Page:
I'm trying to perform binary classification on a very small dataset, consisting of 3 negative samples and 36 positive samples. I've been testing different models from scikit-learn (logistic regression, random forest, svc, mlp). Depending on random_state when using train_test_split, the train or test set might not have a negative sample in it and classification performance is poor because of this. I've read into oversampling techniques using ROSE or various flavors of SMOTE, but have also read that oversampling will lead to overfitting or does not increase performance. I had experimented with oversampling the training set and depending upon how the data is split into train/test the different models are each able to correctly classify unseen data (except for log reg). However, because of the possibility of overfitting due to oversampling I am unsure of the model's actual ability to perform on unseen data.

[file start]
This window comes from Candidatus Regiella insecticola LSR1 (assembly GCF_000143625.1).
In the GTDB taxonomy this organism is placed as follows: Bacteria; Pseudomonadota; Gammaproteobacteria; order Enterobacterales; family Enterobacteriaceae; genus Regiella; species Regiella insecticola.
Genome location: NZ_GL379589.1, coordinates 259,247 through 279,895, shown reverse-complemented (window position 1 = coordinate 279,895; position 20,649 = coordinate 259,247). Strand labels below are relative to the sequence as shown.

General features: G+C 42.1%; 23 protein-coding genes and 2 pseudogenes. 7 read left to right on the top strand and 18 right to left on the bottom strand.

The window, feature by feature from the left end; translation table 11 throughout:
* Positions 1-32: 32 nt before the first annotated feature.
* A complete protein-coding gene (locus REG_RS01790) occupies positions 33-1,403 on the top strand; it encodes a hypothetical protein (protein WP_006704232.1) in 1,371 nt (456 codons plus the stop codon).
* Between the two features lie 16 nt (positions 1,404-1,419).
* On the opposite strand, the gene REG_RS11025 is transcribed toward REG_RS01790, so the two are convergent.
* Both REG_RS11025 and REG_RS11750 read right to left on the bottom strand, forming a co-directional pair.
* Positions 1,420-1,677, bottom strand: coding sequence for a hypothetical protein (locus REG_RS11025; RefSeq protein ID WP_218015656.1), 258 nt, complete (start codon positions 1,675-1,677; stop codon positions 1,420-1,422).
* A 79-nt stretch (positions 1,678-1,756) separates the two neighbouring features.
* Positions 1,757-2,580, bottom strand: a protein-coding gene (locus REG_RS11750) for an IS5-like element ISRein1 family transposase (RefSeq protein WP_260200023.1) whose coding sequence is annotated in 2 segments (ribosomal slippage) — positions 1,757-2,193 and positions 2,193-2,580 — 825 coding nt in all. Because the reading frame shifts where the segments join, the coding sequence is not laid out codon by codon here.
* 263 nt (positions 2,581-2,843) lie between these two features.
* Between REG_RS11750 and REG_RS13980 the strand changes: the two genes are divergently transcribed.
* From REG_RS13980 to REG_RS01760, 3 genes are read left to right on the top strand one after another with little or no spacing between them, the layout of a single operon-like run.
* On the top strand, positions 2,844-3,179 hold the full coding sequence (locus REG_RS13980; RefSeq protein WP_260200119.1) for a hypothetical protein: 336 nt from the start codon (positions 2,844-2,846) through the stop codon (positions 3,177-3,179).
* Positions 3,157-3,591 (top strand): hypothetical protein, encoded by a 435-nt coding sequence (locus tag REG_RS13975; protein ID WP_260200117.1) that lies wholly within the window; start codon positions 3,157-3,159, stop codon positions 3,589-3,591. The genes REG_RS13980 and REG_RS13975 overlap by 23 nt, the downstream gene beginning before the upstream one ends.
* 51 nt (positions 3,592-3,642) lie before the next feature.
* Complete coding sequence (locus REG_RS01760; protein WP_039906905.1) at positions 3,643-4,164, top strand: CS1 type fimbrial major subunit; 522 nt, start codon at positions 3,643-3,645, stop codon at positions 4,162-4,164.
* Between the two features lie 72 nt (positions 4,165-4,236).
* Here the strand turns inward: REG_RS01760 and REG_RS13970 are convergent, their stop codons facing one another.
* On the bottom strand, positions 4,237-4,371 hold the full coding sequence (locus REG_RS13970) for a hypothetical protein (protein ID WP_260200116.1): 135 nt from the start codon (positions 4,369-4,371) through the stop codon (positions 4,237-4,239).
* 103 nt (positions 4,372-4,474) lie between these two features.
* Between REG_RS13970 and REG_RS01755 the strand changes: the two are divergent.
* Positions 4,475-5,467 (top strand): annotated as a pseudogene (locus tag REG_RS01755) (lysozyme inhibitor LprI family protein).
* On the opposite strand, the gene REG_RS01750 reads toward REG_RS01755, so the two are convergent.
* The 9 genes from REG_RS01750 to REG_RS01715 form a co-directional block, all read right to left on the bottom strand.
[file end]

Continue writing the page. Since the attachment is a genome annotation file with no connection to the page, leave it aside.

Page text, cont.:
When not oversampling and just performing feature selection, tuning hyperparameters (e.g., class weights), and using LOOCV the models (not log reg) are able to correctly classify each sample as negative or positive. However, I have read that LOOCV tends to have high variance and I am unsure of how the classifiers would perform on new unseen data.
Unfortunately collecting more data is not possible, I have to work with what I currently have. My question is how do I approach the problem to achieve the best performance I can without overfitting the classification models? Having someone classified falsely as negative is preferable to having something classified falsely as positive. If the models are able to correctly classify everything when performing LOOCV is that the last step in the process before model deployment, or are there other things I should look into as well?